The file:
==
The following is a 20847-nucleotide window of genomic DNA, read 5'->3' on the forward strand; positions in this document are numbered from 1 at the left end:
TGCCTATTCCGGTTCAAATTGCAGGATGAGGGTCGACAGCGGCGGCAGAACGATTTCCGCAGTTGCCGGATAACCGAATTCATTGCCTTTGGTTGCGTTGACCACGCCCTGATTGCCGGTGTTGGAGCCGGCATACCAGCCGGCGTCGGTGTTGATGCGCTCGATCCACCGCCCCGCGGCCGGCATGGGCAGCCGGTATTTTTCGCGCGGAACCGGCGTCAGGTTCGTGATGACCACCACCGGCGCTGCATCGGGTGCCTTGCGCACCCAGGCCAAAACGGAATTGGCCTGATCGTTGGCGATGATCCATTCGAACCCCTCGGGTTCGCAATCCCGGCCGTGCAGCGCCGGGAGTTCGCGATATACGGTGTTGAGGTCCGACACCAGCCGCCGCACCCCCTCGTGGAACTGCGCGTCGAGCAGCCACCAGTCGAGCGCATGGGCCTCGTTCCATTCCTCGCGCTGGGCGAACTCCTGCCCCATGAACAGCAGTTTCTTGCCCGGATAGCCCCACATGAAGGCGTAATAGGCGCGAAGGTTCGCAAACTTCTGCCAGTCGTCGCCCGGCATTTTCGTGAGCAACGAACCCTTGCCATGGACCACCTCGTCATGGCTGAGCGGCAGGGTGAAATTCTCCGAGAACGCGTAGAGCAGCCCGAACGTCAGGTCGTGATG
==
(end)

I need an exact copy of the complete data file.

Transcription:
The following is a 20847-nucleotide window of genomic DNA, read 5'->3' on the forward strand; positions in this document are numbered from 1 at the left end:
TGCCTATTCCGGTTCAAATTGCAGGATGAGGGTCGACAGCGGCGGCAGAACGATTTCCGCAGTTGCCGGATAACCGAATTCATTGCCTTTGGTTGCGTTGACCACGCCCTGATTGCCGGTGTTGGAGCCGGCATACCAGCCGGCGTCGGTGTTGATGCGCTCGATCCACCGCCCCGCGGCCGGCATGGGCAGCCGGTATTTTTCGCGCGGAACCGGCGTCAGGTTCGTGATGACCACCACCGGCGCTGCATCGGGTGCCTTGCGCACCCAGGCCAAAACGGAATTGGCCTGATCGTTGGCGATGATCCATTCGAACCCCTCGGGTTCGCAATCCCGGCCGTGCAGCGCCGGGAGTTCGCGATATACGGTGTTGAGGTCCGACACCAGCCGCCGCACCCCCTCGTGGAACTGCGCGTCGAGCAGCCACCAGTCGAGCGCATGGGCCTCGTTCCATTCCTCGCGCTGGGCGAACTCCTGCCCCATGAACAGCAGTTTCTTGCCCGGATAGCCCCACATGAAGGCGTAATAGGCGCGAAGGTTCGCAAACTTCTGCCAGTCGTCGCCCGGCATTTTCGTGAGCAACGAACCCTTGCCATGGACCACCTCGTCATGGCTGAGCGGCAGGGTGAAATTCTCCGAGAACGCGTAGAGCAGCCCGAACGTCAGGTCGTGATG